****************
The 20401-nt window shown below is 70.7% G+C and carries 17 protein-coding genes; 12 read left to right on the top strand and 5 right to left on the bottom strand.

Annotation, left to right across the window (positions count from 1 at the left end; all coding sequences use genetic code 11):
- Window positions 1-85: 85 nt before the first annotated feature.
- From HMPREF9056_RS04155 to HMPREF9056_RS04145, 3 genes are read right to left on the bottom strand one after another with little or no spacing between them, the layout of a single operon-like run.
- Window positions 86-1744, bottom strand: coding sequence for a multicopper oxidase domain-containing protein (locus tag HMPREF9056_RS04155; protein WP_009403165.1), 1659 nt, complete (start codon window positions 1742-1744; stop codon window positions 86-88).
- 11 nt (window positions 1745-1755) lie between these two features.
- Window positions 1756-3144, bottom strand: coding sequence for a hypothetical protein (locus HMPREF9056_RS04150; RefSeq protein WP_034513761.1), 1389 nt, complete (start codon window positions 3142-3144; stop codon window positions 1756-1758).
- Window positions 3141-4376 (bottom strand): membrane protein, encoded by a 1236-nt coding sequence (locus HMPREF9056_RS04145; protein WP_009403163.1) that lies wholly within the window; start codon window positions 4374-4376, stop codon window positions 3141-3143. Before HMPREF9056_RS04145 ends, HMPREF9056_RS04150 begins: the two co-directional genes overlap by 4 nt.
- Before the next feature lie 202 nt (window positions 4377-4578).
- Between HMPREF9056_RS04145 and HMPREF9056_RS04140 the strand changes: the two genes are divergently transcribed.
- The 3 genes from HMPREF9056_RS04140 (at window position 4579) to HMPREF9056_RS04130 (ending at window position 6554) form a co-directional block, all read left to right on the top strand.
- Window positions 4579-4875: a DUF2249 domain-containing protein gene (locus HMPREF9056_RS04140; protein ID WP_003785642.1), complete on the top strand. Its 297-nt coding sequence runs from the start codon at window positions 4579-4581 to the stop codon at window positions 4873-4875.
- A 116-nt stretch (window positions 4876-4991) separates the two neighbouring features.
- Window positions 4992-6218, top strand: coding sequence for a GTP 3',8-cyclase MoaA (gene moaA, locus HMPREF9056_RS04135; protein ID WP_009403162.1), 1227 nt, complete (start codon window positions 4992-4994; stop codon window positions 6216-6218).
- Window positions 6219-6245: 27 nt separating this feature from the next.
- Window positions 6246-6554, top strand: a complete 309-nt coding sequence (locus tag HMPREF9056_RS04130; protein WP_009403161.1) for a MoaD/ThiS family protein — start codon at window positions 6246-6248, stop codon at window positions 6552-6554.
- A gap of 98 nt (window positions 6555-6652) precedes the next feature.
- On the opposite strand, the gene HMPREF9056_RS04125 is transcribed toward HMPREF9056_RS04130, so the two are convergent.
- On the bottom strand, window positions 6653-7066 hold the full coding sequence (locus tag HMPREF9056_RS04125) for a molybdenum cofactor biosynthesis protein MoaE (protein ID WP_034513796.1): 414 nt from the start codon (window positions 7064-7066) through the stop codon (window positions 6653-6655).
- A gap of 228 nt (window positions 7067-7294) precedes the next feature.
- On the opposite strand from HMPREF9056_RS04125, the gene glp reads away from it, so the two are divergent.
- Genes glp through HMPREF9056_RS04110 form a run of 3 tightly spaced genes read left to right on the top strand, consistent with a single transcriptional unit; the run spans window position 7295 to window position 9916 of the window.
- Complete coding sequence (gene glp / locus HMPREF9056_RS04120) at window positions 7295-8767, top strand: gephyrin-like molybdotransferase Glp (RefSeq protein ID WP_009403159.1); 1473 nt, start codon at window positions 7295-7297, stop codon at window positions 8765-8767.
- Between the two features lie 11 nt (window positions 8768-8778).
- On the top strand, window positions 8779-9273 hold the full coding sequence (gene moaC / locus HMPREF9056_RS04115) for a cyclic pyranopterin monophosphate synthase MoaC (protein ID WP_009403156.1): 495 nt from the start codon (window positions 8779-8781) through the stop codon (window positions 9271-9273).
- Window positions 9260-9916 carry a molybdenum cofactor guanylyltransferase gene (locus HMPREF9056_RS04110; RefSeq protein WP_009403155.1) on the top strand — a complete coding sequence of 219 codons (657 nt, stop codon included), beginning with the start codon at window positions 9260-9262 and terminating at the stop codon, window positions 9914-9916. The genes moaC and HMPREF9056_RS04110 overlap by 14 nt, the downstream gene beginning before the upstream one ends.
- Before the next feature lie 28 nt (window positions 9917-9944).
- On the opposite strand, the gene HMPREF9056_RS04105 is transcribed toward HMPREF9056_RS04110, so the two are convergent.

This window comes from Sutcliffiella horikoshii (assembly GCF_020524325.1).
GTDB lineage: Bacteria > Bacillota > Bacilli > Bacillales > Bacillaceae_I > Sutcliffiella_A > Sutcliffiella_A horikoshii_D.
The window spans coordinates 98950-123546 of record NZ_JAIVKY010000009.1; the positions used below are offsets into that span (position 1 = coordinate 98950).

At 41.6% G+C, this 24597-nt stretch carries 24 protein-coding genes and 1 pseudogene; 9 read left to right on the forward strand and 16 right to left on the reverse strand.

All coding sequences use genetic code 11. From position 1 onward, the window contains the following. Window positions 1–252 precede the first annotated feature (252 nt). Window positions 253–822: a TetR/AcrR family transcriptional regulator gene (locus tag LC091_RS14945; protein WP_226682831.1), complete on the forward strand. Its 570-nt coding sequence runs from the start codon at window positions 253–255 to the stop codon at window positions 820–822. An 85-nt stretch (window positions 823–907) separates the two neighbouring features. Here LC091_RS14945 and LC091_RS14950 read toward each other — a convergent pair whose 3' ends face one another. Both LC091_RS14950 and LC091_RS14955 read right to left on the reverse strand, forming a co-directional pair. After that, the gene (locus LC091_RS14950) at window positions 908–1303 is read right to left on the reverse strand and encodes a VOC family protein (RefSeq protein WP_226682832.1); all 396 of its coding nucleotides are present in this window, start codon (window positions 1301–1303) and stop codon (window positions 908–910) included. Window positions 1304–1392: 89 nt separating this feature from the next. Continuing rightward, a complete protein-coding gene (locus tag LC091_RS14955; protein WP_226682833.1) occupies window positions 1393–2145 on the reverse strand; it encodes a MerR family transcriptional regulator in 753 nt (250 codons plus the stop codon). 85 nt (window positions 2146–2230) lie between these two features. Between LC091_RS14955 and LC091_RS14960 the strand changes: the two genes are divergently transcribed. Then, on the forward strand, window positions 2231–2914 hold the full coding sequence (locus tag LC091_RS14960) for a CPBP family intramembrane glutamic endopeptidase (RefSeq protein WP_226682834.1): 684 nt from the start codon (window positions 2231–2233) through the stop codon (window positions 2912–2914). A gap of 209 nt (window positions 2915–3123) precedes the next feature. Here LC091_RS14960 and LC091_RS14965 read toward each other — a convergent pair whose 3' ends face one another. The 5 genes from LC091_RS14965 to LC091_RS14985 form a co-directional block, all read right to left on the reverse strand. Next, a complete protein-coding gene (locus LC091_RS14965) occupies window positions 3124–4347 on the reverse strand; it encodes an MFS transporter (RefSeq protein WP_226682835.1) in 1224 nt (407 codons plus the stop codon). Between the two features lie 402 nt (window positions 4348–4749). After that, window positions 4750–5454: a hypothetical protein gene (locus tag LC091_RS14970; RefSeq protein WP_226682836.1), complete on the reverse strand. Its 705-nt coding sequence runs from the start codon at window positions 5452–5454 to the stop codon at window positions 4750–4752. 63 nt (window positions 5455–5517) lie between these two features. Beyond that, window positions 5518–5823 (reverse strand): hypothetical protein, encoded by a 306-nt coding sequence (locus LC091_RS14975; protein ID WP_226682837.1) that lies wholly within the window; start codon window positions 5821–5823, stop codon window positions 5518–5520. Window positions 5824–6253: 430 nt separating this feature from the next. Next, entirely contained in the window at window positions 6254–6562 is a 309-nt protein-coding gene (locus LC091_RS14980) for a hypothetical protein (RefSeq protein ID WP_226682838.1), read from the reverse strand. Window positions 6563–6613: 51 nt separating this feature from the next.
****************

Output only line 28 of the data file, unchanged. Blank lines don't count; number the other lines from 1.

- On the opposite strand, the gene HMPREF9056_RS04105 is transcribed toward HMPREF9056_RS04110, so the two are convergent.